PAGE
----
clearByteBufferData(bBuf,"bBuf");

      //Display the ByteBuffer to 
      // confirm that it has been
      // cleared.
      showRecords(bBuf);

      //Get FileChannel for input
      iStr = new FileInputStream(
                           "junk.txt");
      fileChan = iStr.getChannel();

      //Read data from disk file into
      // ByteBuffer.  Then display 
      // records in the ByteBuffer
      System.out.println(
                "Bytes read = " 
                + fileChan.read(bBuf));
      //Close stream and channel and
      // display file size
      System.out.println(
                      "File length = " 
                    + fileChan.size());
      iStr.close();
      fileChan.close();
      
      //Display records
      showRecords(bBuf);

    }catch(Exception e){
      System.out.println(e);}
  }// end main

  //---------------------------------//
  
  static void clearByteBufferData(
          ByteBuffer buf, String name){
    //Stores 0 in each element of a
    // byte buffer.
    
    //Set position to zero
    buf.position(0);
    System.out.println(
                      "Clear " + name);
    while(buf.hasRemaining()){
      buf.put((byte)0);
    }//end while loop
    //Set position to zero and return
    buf.position(0);
  }//end clearByteBufferData
  //---------------------------------//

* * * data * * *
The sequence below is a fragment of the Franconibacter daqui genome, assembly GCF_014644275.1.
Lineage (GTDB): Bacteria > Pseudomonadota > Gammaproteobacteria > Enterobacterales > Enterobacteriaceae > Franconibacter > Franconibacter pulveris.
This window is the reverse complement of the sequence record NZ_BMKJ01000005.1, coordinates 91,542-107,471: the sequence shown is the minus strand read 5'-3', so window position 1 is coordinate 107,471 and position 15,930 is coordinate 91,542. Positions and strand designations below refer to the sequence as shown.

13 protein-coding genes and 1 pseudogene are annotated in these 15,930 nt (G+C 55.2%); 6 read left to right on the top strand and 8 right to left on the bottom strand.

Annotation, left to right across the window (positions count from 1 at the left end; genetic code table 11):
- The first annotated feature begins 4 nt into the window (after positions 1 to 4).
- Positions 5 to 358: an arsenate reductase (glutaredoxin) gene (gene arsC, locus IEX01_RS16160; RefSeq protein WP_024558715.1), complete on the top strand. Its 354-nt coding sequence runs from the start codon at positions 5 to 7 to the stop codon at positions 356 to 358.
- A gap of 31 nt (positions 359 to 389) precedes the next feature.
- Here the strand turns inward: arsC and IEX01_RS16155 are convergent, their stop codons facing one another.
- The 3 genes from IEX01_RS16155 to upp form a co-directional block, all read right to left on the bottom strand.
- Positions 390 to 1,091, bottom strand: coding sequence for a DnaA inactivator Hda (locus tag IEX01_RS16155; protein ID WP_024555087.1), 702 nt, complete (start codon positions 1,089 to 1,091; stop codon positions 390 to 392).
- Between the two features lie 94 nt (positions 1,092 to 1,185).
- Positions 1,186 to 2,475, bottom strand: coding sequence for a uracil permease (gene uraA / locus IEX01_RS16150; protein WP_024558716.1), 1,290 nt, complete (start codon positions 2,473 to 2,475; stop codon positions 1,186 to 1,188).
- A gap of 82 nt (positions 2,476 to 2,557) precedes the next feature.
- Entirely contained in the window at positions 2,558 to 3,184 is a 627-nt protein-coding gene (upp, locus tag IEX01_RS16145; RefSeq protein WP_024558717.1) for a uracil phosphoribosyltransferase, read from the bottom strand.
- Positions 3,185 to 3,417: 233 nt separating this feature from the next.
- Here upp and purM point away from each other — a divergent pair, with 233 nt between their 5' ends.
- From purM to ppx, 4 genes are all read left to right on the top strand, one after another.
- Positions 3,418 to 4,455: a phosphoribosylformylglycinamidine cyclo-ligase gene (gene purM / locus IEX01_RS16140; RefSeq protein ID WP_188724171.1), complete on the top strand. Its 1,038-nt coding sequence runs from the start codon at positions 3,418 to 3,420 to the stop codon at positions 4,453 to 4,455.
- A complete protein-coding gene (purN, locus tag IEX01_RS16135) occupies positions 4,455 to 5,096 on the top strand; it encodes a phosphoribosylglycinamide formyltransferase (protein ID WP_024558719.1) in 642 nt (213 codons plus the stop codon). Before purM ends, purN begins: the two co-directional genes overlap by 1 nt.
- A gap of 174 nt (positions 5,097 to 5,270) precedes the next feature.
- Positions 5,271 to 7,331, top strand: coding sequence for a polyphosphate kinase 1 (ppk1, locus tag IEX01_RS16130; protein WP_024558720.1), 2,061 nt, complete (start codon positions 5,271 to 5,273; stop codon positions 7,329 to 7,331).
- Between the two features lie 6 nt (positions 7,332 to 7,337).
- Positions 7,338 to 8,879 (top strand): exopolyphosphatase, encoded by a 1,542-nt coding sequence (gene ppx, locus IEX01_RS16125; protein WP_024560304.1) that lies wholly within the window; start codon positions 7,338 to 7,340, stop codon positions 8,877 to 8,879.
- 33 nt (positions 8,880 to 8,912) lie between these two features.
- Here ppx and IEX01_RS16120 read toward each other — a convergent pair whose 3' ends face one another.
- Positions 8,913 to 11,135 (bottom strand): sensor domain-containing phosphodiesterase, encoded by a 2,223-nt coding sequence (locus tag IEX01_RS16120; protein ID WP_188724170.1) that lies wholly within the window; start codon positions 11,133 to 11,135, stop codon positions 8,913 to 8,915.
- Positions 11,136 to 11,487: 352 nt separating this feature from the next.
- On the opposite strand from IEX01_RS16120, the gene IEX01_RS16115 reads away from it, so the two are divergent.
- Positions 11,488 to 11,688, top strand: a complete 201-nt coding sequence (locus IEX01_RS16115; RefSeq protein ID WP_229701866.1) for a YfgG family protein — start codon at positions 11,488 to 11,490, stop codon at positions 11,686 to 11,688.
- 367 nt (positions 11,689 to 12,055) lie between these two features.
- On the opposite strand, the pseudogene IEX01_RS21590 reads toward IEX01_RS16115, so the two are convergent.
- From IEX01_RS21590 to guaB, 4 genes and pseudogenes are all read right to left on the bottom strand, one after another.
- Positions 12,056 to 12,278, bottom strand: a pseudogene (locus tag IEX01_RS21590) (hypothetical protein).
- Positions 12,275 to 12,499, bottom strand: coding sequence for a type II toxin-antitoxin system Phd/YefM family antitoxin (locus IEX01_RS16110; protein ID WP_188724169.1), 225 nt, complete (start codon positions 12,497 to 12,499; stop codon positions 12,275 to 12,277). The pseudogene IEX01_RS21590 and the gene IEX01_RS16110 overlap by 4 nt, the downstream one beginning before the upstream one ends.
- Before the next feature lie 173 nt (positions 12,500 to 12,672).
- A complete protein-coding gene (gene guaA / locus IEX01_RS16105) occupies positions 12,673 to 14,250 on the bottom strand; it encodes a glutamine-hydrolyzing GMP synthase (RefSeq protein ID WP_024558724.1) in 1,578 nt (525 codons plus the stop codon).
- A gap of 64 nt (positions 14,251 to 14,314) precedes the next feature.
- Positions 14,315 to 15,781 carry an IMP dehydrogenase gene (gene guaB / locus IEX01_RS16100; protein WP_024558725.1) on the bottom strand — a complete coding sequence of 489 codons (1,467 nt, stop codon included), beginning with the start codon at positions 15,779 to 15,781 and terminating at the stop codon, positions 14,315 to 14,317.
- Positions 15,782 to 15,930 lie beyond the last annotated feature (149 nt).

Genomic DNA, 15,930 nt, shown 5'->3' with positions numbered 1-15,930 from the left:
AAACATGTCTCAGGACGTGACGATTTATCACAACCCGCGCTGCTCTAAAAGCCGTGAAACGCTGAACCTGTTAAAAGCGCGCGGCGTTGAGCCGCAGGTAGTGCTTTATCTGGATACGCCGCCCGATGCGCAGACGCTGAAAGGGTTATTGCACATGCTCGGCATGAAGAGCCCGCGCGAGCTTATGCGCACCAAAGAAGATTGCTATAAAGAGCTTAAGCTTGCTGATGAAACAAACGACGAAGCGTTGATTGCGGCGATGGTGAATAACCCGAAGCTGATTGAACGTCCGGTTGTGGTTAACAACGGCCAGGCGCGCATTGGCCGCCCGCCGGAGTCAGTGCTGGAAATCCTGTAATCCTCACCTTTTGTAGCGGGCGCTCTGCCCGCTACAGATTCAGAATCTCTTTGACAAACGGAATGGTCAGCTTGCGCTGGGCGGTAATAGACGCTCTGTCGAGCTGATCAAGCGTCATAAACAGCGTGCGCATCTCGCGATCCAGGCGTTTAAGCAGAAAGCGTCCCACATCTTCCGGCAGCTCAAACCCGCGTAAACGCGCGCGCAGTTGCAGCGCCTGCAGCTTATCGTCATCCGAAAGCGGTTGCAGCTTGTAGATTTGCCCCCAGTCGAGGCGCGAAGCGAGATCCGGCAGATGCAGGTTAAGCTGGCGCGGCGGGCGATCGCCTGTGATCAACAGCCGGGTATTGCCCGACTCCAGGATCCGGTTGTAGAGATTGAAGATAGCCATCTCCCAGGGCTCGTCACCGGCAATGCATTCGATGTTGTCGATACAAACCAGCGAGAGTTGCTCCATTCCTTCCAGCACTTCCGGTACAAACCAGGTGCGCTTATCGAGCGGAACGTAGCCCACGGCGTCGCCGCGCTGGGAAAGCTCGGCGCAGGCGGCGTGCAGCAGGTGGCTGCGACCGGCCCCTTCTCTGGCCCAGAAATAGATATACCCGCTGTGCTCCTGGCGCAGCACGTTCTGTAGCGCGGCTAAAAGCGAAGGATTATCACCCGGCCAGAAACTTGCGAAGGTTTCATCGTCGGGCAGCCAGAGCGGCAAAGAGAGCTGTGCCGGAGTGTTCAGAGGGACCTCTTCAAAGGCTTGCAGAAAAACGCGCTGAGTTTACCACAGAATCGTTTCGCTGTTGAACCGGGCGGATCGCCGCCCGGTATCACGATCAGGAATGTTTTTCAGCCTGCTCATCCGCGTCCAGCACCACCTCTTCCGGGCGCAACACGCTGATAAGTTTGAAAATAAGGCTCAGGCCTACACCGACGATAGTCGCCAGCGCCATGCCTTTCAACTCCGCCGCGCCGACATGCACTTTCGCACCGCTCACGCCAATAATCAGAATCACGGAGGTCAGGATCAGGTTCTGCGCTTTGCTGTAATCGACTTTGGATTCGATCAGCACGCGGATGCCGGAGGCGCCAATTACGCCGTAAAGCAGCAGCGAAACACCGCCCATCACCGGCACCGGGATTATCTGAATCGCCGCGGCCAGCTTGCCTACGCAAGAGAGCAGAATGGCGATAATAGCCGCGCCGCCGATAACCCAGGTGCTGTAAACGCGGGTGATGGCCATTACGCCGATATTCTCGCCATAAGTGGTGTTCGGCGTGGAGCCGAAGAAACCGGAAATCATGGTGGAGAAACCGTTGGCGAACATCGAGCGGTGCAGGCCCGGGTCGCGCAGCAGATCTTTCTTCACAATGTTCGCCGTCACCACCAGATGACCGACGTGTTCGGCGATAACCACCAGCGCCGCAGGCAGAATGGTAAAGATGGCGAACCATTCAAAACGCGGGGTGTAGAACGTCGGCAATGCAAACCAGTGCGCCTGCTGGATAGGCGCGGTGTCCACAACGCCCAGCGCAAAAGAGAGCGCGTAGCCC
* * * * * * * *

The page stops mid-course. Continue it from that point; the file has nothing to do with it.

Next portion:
static void putRecord(
                       ByteBuffer bBuf,
                       char cData,
                       byte bData,
                       float fData){
    bBuf.putChar(cData);
    bBuf.put(bData);
    bBuf.putFloat(fData);
  }//end putRecord
  //---------------------------------//
  static void showRecords(
                      ByteBuffer bBuf){
    
    //Save position
    int pos = bBuf.position();
    //Set position to zero
    bBuf.position(0);
    System.out.println(
                   "Records");
    while(bBuf.hasRemaining()){
      System.out.println(
                bBuf.getChar() + " " + 
                bBuf.get() + " " + 
                bBuf.getFloat());
    }//end while loop
    System.out.println();//new line
    //Restore position and return
    bBuf.position(pos);
  }//end showDoubleBufferData

  //---------------------------------//
}//end class Channel03 definition

Listing 12


Copyright 2002, Richard G. Baldwin.  Reproduction in whole or in part in any form or medium without express written permission from Richard Baldwin is prohibited.

About the author

Richard Baldwin is a college professor (at Austin Community College in Austin, TX) and private consultant whose primary focus is a combination of Java, C#, and XML. In addition to the many platform and/or language independent benefits of Java and C# applications, he believes that a combination of Java, C#, and XML will become the primary driving force in the delivery of structured information on the Web.

Richard has participated in numerous consulting projects and he frequently provides onsite training at the high-tech companies located in and around Austin, Texas.  He is the author of Baldwin's Programming Tutorials, which has gained a worldwide following among experienced and aspiring programmers. He has also published articles in JavaPro magazine.

Richard holds an MSEE degree from Southern Methodist University and has many years of experience in the application of computer technology to real-world problems.

Baldwin@DickBaldwin.com

-end-